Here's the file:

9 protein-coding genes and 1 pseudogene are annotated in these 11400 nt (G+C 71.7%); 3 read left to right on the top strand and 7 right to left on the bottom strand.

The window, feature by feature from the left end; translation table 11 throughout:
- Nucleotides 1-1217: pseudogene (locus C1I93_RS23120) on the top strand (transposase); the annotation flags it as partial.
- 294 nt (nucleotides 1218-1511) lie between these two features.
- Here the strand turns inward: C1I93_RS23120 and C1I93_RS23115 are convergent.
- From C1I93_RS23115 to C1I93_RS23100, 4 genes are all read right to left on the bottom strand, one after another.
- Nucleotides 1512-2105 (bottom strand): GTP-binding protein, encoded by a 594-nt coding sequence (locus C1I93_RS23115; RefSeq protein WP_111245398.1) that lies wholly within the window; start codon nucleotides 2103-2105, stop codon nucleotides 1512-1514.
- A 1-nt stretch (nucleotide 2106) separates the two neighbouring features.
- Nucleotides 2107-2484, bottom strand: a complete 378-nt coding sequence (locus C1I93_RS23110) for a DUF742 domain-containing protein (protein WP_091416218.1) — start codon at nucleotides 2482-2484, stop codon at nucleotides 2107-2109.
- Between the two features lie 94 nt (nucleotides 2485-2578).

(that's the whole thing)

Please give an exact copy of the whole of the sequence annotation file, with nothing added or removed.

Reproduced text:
9 protein-coding genes and 1 pseudogene are annotated in these 11400 nt (G+C 71.7%); 3 read left to right on the top strand and 7 right to left on the bottom strand.

The window, feature by feature from the left end; translation table 11 throughout:
- Nucleotides 1-1217: pseudogene (locus C1I93_RS23120) on the top strand (transposase); the annotation flags it as partial.
- 294 nt (nucleotides 1218-1511) lie between these two features.
- Here the strand turns inward: C1I93_RS23120 and C1I93_RS23115 are convergent.
- From C1I93_RS23115 to C1I93_RS23100, 4 genes are all read right to left on the bottom strand, one after another.
- Nucleotides 1512-2105 (bottom strand): GTP-binding protein, encoded by a 594-nt coding sequence (locus C1I93_RS23115; RefSeq protein WP_111245398.1) that lies wholly within the window; start codon nucleotides 2103-2105, stop codon nucleotides 1512-1514.
- A 1-nt stretch (nucleotide 2106) separates the two neighbouring features.
- Nucleotides 2107-2484, bottom strand: a complete 378-nt coding sequence (locus C1I93_RS23110) for a DUF742 domain-containing protein (protein WP_091416218.1) — start codon at nucleotides 2482-2484, stop codon at nucleotides 2107-2109.
- Between the two features lie 94 nt (nucleotides 2485-2578).